>>>> Why do kids these days feel the need to "hang out" on street corners all the time?
>>>>
>>>> In my day kids would go to each others houses and play space invaders/listen to records and
>>>> stuff like that.
>>>
>>> Sad geek kid. I too did the above, but I too was a sad geek kid.
>>>
>>> On occaisions we did used to hang about on street corner. Its nothing new. Perhaps kids are
>>> given more freedom to do what they like.
>>>
>> Forgive me, but wasn't Adrian's post tongue in cheek?
>
>I thought he must have been a sad geek kid, too. But, there again, I haven't yet managed to
>penetrate what passes for humour round here ;-). I think people tend to read plain text for what it
>is. Adrian didn't post a smiley so why should anyone not take him literally?

Good God, man -- because one is British, of course
--
The Big Baguette
 
M

Michael Macclan

Guest
The Big Baguette wrote:
> In article <[email protected]>, W K <[email protected]> writes
>>
>> "Adrian Boliston" <[email protected]> wrote in message
>> news:[email protected]...
>>> "Richard Goodman" <[email protected]> wrote in message
>>> news:[email protected]...
>>>
>>>> Of course, larking about in the road is foolishness. Maybe whoever was involved in this wasn't
>>>> actually larking about at the time. Whatever, it is a very great pity that in what should be
>>>> quiet residential streets, kids simply can't be kids once they venture onto the road.
>>>
>>> Why do kids these days feel the need to "hang out" on street corners all the time?
>>>
>>> In my day kids would go to each others houses and play space invaders/listen to records and
>>> stuff like that.
>>
>> Sad geek kid. I too did the above, but I too was a sad geek kid.
>>
>> On occaisions we did used to hang about on street corner. Its nothing new. Perhaps kids are given
>> more freedom to do what they like.
>>
> Forgive me, but wasn't Adrian's post tongue in cheek?

I thought he must have been a sad geek kid, too. But, there again, I haven't yet managed to
penetrate what passes for humour round here ;-). I think people tend to read plain text for what it
is. Adrian didn't post a smiley so why should anyone not take him literally?
--
Michael MacClancy
 
M

Michael Macclan

Guest
The Big Baguette wrote:
> Good God, man -- because one is British, of course

Is one?
--
Michael MacClancy
 
T

The Big Baguett

Guest
In article <[email protected]>, Michael MacClancy
<[email protected]> writes
>The Big Baguette wrote:
>> Good God, man -- because one is British, of course
>
>Is one?
>--
>Michael MacClancy
>
>
One certainly is. Possibly the only thing God and I have in common
--
The Big Baguette
 
R

Richard

Guest
The Big Baguette wrote:

> >> Good God, man -- because one is British, of course
> >
> >Is one?

> One certainly is. Possibly the only thing God and I have in common

Excuse me, but God is a Yorkshireman, not just a Britain, and bats for England. (It's just a pity
that the Devil sits on the board of selectors.)

Now, to remain on topic, what would Jesus ride?

R
 
T

The Big Baguett

Guest
In article <[email protected]>, Richard <[email protected]> writes
>The Big Baguette wrote:
>
>> >> Good God, man -- because one is British, of course
>> >
>> >Is one?
>
>> One certainly is. Possibly the only thing God and I have in common
>
>Excuse me, but God is a Yorkshireman, not just a Britain, and bats for England. (It's just a pity
>that the Devil sits on the board of selectors.)
>
>Now, to remain on topic, what would Jesus ride?
>
I suppose something from Halfords would be the nearest thing to a two- wheeled donkey
--
The Big Baguette
 
M

Marc

Guest
Richard <[email protected]> wrote:

> > One certainly is. Possibly the only thing God and I have in common
>
> Excuse me, but God is a Yorkshireman, not just a Britain,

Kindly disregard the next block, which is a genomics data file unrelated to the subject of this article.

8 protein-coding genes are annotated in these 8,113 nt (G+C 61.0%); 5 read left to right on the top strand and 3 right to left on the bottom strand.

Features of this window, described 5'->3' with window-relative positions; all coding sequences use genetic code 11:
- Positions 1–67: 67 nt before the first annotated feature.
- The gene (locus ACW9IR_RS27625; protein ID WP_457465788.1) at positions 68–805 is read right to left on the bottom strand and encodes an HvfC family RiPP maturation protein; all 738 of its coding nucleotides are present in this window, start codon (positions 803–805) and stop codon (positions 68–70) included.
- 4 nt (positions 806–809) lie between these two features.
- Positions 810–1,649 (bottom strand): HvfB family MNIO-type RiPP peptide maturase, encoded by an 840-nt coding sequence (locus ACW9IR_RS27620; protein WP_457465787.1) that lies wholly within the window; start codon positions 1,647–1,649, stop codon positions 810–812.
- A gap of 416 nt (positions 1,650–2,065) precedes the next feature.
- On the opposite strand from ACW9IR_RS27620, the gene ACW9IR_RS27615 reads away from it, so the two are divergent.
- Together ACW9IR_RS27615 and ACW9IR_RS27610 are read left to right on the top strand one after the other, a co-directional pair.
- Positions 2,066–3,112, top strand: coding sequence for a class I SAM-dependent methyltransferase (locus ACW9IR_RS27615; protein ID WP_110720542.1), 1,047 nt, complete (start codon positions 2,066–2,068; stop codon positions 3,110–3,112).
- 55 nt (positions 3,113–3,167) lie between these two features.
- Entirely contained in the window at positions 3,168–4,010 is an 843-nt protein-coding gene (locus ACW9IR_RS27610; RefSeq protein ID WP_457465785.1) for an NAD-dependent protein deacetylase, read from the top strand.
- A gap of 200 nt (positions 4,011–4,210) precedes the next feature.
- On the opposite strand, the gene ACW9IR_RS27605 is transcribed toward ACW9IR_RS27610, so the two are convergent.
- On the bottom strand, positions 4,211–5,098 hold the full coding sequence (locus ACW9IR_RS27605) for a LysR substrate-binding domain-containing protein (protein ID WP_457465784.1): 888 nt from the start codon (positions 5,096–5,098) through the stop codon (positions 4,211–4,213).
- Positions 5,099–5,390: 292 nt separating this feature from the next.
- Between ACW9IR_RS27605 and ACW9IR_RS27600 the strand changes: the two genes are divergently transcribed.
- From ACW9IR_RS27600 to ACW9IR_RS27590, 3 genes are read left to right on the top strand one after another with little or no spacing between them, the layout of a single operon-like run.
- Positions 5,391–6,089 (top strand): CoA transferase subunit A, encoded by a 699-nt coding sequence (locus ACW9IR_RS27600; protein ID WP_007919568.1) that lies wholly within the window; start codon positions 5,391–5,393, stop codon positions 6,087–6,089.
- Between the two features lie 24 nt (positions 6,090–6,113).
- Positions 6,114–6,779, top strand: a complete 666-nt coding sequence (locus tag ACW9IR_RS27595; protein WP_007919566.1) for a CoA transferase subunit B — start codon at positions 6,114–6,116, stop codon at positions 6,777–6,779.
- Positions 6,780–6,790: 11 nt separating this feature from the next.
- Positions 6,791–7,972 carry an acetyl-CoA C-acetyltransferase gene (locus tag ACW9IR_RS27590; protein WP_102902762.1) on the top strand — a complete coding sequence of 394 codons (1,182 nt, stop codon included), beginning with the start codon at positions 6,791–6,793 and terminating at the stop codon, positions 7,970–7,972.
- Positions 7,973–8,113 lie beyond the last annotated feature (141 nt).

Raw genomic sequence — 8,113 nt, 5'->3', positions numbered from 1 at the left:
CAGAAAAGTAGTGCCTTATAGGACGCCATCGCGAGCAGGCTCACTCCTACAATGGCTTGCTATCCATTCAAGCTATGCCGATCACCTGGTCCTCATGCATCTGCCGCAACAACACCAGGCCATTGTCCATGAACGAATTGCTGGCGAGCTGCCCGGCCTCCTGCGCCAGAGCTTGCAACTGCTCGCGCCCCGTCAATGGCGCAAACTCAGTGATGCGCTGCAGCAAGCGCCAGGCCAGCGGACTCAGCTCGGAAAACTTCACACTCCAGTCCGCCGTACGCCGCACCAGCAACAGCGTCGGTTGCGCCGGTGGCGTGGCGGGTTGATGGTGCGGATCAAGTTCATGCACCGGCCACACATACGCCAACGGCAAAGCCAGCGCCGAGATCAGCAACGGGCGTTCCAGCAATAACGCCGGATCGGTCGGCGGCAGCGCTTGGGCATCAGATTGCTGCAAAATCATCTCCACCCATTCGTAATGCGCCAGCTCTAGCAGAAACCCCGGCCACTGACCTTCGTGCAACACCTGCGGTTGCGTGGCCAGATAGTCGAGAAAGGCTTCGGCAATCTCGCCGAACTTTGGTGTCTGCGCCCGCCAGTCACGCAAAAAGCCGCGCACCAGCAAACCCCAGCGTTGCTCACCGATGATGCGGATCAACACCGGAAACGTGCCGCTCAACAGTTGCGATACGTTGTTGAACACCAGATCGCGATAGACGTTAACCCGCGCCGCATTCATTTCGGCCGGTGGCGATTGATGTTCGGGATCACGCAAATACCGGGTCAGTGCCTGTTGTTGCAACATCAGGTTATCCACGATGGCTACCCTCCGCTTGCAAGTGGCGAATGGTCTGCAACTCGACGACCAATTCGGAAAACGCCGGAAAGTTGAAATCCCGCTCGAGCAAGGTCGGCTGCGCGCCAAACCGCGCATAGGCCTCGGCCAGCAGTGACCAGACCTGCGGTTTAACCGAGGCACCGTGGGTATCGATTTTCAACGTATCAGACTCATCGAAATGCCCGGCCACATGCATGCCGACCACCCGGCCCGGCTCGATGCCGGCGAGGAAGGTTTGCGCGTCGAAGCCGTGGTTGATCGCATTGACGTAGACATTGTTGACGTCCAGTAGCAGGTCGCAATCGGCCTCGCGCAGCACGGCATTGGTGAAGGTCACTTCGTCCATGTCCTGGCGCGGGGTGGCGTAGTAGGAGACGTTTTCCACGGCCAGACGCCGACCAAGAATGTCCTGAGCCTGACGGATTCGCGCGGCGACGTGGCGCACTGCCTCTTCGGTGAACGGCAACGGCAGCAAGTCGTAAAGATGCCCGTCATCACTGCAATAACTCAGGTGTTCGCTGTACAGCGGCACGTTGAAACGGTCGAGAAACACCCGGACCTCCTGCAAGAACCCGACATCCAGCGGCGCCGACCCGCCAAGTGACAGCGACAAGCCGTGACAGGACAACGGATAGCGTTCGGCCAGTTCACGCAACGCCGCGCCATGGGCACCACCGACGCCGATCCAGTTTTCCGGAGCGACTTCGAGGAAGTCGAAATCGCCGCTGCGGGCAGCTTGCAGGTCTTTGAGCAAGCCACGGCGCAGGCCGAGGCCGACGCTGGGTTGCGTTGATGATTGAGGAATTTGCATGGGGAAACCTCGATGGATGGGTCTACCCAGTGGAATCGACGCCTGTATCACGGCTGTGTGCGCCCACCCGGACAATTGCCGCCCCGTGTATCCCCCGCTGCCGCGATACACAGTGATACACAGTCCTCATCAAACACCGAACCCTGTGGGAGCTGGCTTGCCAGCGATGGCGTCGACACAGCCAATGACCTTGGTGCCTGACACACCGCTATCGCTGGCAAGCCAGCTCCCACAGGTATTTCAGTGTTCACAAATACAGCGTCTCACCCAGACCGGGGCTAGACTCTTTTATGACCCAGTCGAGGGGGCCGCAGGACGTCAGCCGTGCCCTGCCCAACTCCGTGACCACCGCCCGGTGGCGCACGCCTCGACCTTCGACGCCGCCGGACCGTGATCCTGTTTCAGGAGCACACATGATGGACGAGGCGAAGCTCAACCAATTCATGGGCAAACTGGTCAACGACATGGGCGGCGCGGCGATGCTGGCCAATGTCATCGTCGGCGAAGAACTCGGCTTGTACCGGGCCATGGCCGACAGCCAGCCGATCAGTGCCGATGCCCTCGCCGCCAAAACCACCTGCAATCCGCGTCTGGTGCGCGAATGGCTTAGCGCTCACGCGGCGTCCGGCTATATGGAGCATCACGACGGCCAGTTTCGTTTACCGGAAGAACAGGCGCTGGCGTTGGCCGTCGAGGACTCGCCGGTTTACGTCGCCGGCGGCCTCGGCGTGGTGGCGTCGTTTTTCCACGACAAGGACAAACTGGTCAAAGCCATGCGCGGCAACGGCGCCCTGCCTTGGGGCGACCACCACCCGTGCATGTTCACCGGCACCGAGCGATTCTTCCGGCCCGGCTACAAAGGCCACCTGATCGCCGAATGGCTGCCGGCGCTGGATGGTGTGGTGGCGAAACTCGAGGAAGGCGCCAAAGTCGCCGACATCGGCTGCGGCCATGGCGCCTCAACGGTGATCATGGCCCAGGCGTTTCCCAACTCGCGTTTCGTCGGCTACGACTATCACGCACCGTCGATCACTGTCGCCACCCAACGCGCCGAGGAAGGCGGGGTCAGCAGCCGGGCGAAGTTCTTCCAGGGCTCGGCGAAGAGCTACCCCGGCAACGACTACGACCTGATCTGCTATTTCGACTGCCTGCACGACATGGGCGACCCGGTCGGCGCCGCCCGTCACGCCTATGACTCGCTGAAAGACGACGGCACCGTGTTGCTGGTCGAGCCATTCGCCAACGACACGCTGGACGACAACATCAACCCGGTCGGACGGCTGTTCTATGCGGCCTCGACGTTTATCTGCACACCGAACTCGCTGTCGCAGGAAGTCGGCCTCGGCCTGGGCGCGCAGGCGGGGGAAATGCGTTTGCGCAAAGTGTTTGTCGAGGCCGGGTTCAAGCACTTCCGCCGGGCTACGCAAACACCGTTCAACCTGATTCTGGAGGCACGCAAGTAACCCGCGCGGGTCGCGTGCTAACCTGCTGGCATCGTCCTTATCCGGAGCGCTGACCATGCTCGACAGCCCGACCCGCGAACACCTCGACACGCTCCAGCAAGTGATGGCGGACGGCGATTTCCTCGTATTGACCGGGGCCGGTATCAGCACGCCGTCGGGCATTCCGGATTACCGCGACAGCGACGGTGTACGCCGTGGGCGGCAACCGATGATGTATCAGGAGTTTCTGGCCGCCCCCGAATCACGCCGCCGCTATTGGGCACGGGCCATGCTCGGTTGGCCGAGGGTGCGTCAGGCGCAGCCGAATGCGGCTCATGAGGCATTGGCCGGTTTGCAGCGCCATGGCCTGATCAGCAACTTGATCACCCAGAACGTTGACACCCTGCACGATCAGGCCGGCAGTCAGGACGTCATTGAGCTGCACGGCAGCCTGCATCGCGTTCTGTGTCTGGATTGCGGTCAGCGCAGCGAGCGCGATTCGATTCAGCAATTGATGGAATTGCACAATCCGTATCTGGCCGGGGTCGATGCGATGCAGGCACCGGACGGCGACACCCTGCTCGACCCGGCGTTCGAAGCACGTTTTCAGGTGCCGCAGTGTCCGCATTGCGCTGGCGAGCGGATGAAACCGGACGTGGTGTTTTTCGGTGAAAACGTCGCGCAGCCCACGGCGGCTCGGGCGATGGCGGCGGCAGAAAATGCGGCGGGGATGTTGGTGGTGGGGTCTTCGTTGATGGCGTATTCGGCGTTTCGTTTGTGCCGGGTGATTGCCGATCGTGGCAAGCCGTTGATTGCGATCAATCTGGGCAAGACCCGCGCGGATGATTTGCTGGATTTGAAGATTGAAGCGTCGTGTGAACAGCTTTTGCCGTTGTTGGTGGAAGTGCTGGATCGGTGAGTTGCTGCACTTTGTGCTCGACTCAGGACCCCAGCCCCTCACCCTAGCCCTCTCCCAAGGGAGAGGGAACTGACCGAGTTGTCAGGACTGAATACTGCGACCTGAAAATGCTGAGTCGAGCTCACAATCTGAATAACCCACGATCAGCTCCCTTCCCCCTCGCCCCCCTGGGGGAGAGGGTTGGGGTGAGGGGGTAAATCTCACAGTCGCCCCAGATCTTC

If god is a Yorkshireman what is he doing leaving his own wonderful country of Wales?
 
F

Frank

Guest
"John B" <[email protected]> wrote in message news:[email protected]...
>
>
> Richard wrote:
>
> > Adrian Boliston wrote:
> >
> > > Why do kids these days feel the need to "hang out" on street corners
all the time?
> >
> > Why shouldn't they?
>
> No problem until other issues arise. At lowest level, many of these groups
can be very
> intimidating.
>
Nowhere near as intimidating as cars.
 
N

Nathaniel Porte

Guest
"Frank" <[email protected]> wrote in message news:[email protected]...
>
> "John B" <[email protected]> wrote in message news:[email protected]...
> >
> >
> > Richard wrote:
> >
> > > Adrian Boliston wrote:
> > >
> > > > Why do kids these days feel the need to "hang out" on street corners
> all the time?
> > >
> > > Why shouldn't they?
> >
> > No problem until other issues arise. At lowest level, many of these
groups
> can be very
> > intimidating.
> >
> Nowhere near as intimidating as cars.
>

Bollocks. Many of these groups maliciously go out of their way to intimidate others.

Christ, some people will go out of their way to use -*anything* to whinge about <insert transport
mode here> ....
 
M

Mr [email protected] \ -Lsqco

Guest
In news:[email protected], Richard <[email protected]> typed:
> Adrian Boliston wrote:
>
>> Why do kids these days feel the need to "hang out" on street corners all the time?
>
> Why shouldn't they?

when I were a lad me and my mates used to hang out on street corners as well; but if we *were*
larking about in the road in a dangerous manner or frightening old grannies, soon enough you'd see a
black bike appear and PC Stratton would either be wheeling or riding it.

He'd warn us about this practice (more "friendly uncle" than "do that again and your nicked!") - and
we'd end up being dispersed to somewhere with less traffic or a park (he made sure those of us on
bikes *didn't* ride them on the pavement!).

He seemed also to know *every* street corner where young scallies would hang out as well ;)

Perhaps if there were more "friendly local bobbies" like him these sort of RTCs wouldn't happen.

Unfortunately this is London, so I guess that even if there *was* a friendly local bobby they are
probably dealing with stuff like investigating why someone was slumped in the street with gunshot
wounds, checking out that half-derelict flat which is being used a a crackhouse, or rushing to the
house next door where the couple slap each other about like Punch and Judy, so the next generations'
road safety doesn't get a look in :(

Alex
 
A

Andymorris

Guest
Nathaniel Porter wrote:

>>> No problem until other issues arise. At lowest level, many of these groups can be very
>>> intimidating.
>>>
>> Nowhere near as intimidating as cars.
>>
>
> Bollocks. Many of these groups maliciously go out of their way to intimidate others.
>
> Christ, some people will go out of their way to use -*anything* to whinge about <insert transport
> mode here> ....

Bullbars, custom exhusts, extra lights in an urban area?

What are they for?

--
Andy Morris

AndyAtJinkasDotFreeserve.Co.UK

Love this: Put an end to Outlook Express's messy quotes
http://home.in.tum.de/~jain/software/oe-quotefix/